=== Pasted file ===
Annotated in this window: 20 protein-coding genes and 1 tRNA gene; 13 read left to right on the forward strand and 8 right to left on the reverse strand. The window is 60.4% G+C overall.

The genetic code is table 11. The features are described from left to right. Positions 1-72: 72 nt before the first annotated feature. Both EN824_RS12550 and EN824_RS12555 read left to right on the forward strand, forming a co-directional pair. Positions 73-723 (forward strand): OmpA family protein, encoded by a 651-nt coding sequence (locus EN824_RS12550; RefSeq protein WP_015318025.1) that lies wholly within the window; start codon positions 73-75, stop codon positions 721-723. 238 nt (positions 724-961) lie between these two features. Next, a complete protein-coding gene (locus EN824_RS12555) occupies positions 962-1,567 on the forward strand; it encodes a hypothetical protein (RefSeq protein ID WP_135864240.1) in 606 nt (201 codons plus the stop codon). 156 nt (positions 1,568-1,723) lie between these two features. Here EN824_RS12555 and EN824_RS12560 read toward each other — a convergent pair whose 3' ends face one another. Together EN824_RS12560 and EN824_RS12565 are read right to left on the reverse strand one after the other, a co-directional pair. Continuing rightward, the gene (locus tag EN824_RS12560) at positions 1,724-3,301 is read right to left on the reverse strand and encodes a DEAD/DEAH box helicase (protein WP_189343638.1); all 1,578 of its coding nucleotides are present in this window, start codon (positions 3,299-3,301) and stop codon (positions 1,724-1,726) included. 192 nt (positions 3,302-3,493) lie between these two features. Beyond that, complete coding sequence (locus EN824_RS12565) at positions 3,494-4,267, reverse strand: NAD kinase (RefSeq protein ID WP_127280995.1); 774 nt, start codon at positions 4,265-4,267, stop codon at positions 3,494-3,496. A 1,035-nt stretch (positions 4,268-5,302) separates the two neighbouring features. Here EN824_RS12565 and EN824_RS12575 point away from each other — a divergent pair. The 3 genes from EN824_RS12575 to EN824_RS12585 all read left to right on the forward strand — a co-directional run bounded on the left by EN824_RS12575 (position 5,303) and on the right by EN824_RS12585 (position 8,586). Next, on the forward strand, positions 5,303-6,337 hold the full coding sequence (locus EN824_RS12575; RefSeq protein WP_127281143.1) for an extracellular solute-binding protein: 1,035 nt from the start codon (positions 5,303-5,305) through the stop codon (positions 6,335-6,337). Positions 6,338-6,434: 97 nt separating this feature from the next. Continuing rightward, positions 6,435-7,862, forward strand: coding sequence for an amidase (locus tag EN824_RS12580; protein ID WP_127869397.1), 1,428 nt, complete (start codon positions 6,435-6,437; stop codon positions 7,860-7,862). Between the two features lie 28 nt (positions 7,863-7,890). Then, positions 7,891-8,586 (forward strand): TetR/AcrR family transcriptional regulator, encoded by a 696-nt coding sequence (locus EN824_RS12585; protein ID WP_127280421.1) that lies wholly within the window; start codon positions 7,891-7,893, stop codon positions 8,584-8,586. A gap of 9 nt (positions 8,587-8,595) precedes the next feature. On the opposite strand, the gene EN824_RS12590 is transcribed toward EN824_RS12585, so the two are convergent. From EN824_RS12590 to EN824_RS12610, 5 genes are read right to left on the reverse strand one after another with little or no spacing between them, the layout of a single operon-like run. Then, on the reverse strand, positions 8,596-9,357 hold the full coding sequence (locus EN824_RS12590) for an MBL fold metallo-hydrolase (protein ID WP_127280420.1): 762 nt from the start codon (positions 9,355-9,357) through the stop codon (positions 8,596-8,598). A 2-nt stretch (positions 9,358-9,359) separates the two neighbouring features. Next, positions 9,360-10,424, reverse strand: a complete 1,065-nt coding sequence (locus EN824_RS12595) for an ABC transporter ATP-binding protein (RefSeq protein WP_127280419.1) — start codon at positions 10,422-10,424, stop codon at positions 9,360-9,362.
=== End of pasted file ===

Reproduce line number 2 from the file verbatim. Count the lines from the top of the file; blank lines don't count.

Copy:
The genetic code is table 11. The features are described from left to right. Positions 1-72: 72 nt before the first annotated feature. Both EN824_RS12550 and EN824_RS12555 read left to right on the forward strand, forming a co-directional pair. Positions 73-723 (forward strand): OmpA family protein, encoded by a 651-nt coding sequence (locus EN824_RS12550; RefSeq protein WP_015318025.1) that lies wholly within the window; start codon positions 73-75, stop codon positions 721-723. 238 nt (positions 724-961) lie between these two features. Next, a complete protein-coding gene (locus EN824_RS12555) occupies positions 962-1,567 on the forward strand; it encodes a hypothetical protein (RefSeq protein ID WP_135864240.1) in 606 nt (201 codons plus the stop codon). 156 nt (positions 1,568-1,723) lie between these two features. Here EN824_RS12555 and EN824_RS12560 read toward each other — a convergent pair whose 3' ends face one another. Together EN824_RS12560 and EN824_RS12565 are read right to left on the reverse strand one after the other, a co-directional pair. Continuing rightward, the gene (locus tag EN824_RS12560) at positions 1,724-3,301 is read right to left on the reverse strand and encodes a DEAD/DEAH box helicase (protein WP_189343638.1); all 1,578 of its coding nucleotides are present in this window, start codon (positions 3,299-3,301) and stop codon (positions 1,724-1,726) included. 192 nt (positions 3,302-3,493) lie between these two features. Beyond that, complete coding sequence (locus EN824_RS12565) at positions 3,494-4,267, reverse strand: NAD kinase (RefSeq protein ID WP_127280995.1); 774 nt, start codon at positions 4,265-4,267, stop codon at positions 3,494-3,496. A 1,035-nt stretch (positions 4,268-5,302) separates the two neighbouring features. Here EN824_RS12565 and EN824_RS12575 point away from each other — a divergent pair. The 3 genes from EN824_RS12575 to EN824_RS12585 all read left to right on the forward strand — a co-directional run bounded on the left by EN824_RS12575 (position 5,303) and on the right by EN824_RS12585 (position 8,586). Next, on the forward strand, positions 5,303-6,337 hold the full coding sequence (locus EN824_RS12575; RefSeq protein WP_127281143.1) for an extracellular solute-binding protein: 1,035 nt from the start codon (positions 5,303-5,305) through the stop codon (positions 6,335-6,337). Positions 6,338-6,434: 97 nt separating this feature from the next. Continuing rightward, positions 6,435-7,862, forward strand: coding sequence for an amidase (locus tag EN824_RS12580; protein ID WP_127869397.1), 1,428 nt, complete (start codon positions 6,435-6,437; stop codon positions 7,860-7,862). Between the two features lie 28 nt (positions 7,863-7,890). Then, positions 7,891-8,586 (forward strand): TetR/AcrR family transcriptional regulator, encoded by a 696-nt coding sequence (locus EN824_RS12585; protein ID WP_127280421.1) that lies wholly within the window; start codon positions 7,891-7,893, stop codon positions 8,584-8,586. A gap of 9 nt (positions 8,587-8,595) precedes the next feature. On the opposite strand, the gene EN824_RS12590 is transcribed toward EN824_RS12585, so the two are convergent. From EN824_RS12590 to EN824_RS12610, 5 genes are read right to left on the reverse strand one after another with little or no spacing between them, the layout of a single operon-like run. Then, on the reverse strand, positions 8,596-9,357 hold the full coding sequence (locus EN824_RS12590) for an MBL fold metallo-hydrolase (protein ID WP_127280420.1): 762 nt from the start codon (positions 9,355-9,357) through the stop codon (positions 8,596-8,598). A 2-nt stretch (positions 9,358-9,359) separates the two neighbouring features. Next, positions 9,360-10,424, reverse strand: a complete 1,065-nt coding sequence (locus EN824_RS12595) for an ABC transporter ATP-binding protein (RefSeq protein WP_127280419.1) — start codon at positions 10,422-10,424, stop codon at positions 9,360-9,362.